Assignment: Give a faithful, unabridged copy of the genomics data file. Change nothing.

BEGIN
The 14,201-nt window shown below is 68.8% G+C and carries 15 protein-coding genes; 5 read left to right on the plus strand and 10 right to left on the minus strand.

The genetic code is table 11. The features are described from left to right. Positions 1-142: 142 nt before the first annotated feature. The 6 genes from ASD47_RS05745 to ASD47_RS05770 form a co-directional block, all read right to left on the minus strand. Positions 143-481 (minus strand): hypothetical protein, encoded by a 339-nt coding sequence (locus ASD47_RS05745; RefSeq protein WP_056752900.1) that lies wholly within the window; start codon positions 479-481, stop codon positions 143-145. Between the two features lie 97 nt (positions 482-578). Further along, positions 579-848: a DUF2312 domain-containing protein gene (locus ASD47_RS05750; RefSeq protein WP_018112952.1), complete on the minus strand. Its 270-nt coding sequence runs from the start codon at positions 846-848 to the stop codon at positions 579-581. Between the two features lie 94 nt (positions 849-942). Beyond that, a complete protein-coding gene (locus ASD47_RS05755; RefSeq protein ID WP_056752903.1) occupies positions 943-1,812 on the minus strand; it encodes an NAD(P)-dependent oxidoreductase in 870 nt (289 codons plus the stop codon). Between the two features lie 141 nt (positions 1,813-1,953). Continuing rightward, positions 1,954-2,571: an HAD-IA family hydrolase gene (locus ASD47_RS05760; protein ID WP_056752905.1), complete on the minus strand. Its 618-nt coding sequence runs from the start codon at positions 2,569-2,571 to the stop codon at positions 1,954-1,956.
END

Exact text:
The 14,201-nt window shown below is 68.8% G+C and carries 15 protein-coding genes; 5 read left to right on the plus strand and 10 right to left on the minus strand.

The genetic code is table 11. The features are described from left to right. Positions 1-142: 142 nt before the first annotated feature. The 6 genes from ASD47_RS05745 to ASD47_RS05770 form a co-directional block, all read right to left on the minus strand. Positions 143-481 (minus strand): hypothetical protein, encoded by a 339-nt coding sequence (locus ASD47_RS05745; RefSeq protein WP_056752900.1) that lies wholly within the window; start codon positions 479-481, stop codon positions 143-145. Between the two features lie 97 nt (positions 482-578). Further along, positions 579-848: a DUF2312 domain-containing protein gene (locus ASD47_RS05750; RefSeq protein WP_018112952.1), complete on the minus strand. Its 270-nt coding sequence runs from the start codon at positions 846-848 to the stop codon at positions 579-581. Between the two features lie 94 nt (positions 849-942). Beyond that, a complete protein-coding gene (locus ASD47_RS05755; RefSeq protein ID WP_056752903.1) occupies positions 943-1,812 on the minus strand; it encodes an NAD(P)-dependent oxidoreductase in 870 nt (289 codons plus the stop codon). Between the two features lie 141 nt (positions 1,813-1,953). Continuing rightward, positions 1,954-2,571: an HAD-IA family hydrolase gene (locus ASD47_RS05760; protein ID WP_056752905.1), complete on the minus strand. Its 618-nt coding sequence runs from the start codon at positions 2,569-2,571 to the stop codon at positions 1,954-1,956.